I noticed Alonzo had read 10 pages and had not written any connections. He was reading a Flat Stanley book, so I knew it was at his reading level. He said nothing reminded him of anything because he had never been flat. I reminded he didn’t have to connect with the exact situation, but something similar. I read a page with him and asked if it reminded him of anything. He said no. The page was about Stanley’s class taking school pictures, so I asked him if he had ever taken a school picture. He perked up and said, “Yes! In second grade we took pictures!” “See, you made a connection with something in the text,” I told him. “Can you write it down?”

I was able to assess and meet with each student as they read, making notes on a student checklist.


10 minutes

I conducted another strategy use interview to assess whether or not students were using the making connections strategy after another read aloud. 100% of students were able to write a connection to the text. We will continue to work with this strategy for the next four weeks because I want to ensure students are getting adequate time to use the strategy, have an opportunity to use it with informational text, and be able to articulate how it helped them understand what they had read.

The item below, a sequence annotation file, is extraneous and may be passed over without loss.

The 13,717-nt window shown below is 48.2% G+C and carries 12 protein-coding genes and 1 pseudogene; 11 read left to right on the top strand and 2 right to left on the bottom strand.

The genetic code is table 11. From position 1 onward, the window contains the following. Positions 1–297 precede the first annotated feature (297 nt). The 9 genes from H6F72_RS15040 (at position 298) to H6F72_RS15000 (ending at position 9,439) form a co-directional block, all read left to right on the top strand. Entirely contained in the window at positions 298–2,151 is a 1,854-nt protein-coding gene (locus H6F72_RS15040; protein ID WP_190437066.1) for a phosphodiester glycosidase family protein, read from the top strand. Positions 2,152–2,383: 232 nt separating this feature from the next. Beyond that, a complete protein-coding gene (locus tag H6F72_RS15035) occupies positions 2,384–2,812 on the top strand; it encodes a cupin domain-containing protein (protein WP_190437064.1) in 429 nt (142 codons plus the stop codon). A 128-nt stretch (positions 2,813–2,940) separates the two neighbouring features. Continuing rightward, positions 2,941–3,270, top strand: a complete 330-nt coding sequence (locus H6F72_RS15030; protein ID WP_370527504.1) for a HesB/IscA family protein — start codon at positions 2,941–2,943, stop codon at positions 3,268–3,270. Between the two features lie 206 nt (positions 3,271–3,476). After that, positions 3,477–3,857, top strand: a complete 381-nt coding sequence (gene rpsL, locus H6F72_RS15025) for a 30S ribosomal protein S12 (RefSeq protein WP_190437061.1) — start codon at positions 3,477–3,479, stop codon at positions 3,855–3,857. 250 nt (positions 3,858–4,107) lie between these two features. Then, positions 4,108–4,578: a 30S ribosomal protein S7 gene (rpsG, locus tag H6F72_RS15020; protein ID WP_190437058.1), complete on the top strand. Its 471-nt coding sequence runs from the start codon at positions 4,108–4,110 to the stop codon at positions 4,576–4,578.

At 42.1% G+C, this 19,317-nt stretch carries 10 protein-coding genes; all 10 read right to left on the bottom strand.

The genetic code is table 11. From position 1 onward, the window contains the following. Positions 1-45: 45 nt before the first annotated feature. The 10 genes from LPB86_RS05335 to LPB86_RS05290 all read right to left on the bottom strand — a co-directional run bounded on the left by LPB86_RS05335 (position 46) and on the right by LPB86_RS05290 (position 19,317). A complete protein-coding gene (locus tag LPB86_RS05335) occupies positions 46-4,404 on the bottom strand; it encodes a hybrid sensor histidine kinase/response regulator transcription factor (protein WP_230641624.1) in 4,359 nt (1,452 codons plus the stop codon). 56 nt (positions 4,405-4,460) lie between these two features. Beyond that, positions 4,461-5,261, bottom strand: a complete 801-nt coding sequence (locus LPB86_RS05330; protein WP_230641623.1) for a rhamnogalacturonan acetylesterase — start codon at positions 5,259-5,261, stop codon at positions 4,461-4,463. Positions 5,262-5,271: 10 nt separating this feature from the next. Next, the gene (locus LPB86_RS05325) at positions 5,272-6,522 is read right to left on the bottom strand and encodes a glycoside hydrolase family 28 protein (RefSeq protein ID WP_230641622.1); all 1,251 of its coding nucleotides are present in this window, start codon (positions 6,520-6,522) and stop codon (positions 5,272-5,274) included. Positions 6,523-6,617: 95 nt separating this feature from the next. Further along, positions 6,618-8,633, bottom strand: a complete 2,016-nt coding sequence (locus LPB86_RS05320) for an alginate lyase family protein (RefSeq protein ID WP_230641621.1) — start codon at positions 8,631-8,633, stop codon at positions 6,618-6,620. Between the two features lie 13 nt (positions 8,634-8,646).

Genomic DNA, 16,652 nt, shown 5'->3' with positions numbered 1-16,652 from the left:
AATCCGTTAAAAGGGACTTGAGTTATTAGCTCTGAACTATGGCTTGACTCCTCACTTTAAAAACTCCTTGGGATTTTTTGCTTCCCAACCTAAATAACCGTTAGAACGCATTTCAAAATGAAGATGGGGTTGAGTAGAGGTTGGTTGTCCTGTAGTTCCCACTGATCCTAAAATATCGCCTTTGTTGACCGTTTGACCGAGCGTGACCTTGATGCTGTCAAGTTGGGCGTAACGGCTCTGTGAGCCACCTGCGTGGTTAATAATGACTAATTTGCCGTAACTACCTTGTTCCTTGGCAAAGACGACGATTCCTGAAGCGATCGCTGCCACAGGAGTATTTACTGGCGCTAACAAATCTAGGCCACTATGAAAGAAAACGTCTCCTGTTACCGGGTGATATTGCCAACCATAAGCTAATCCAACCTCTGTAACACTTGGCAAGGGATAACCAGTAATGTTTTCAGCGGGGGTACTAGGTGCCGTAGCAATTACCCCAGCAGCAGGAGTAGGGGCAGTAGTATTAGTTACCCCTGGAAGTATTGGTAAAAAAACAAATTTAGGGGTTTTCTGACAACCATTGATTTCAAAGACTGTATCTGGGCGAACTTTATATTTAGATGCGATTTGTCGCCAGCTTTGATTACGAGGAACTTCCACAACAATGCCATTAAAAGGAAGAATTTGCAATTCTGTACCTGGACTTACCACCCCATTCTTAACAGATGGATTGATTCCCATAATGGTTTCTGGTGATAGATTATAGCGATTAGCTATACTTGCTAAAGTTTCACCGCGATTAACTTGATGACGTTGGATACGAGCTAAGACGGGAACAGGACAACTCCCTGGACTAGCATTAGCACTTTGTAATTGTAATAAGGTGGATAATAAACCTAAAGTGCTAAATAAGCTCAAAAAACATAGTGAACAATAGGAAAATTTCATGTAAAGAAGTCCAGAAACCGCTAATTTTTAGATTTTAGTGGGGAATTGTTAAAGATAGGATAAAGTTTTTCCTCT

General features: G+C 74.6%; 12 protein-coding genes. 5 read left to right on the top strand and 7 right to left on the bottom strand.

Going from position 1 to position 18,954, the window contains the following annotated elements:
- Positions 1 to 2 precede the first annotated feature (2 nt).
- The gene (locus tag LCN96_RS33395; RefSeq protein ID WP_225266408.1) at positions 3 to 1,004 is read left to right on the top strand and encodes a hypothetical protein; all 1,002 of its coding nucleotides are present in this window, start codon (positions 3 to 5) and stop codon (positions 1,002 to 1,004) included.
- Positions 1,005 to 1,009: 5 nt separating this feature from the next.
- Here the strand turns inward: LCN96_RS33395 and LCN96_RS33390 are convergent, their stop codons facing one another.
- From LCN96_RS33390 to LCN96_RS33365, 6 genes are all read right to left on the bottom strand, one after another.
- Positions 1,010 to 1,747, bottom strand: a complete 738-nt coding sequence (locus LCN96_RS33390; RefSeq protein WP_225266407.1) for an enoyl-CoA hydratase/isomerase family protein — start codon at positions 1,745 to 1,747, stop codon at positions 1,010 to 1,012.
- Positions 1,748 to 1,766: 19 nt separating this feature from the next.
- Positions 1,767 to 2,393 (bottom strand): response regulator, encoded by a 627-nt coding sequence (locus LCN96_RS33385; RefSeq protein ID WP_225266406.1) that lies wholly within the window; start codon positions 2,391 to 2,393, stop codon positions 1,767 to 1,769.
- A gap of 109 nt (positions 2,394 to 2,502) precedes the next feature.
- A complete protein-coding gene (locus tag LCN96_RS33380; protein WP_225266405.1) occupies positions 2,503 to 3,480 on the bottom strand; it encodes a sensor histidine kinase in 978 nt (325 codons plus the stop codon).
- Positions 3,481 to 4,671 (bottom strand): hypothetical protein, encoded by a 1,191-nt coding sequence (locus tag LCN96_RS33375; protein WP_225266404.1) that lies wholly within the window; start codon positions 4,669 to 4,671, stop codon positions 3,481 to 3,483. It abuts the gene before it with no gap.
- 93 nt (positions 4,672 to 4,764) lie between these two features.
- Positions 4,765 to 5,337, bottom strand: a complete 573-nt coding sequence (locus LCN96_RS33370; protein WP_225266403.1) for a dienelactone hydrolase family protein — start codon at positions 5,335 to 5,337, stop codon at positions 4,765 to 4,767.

5 minutes

I wanted to determine whether or not students were able to articulate the making connections strategy helped them understand the story, so I did a ticket out the door asking the question. Again, even though I modeled how the strategy helped me understand the story, this was not an expectation of students at this time. However, that is the ultimate goal of the strategy and this ticket out would guide me in planning next steps.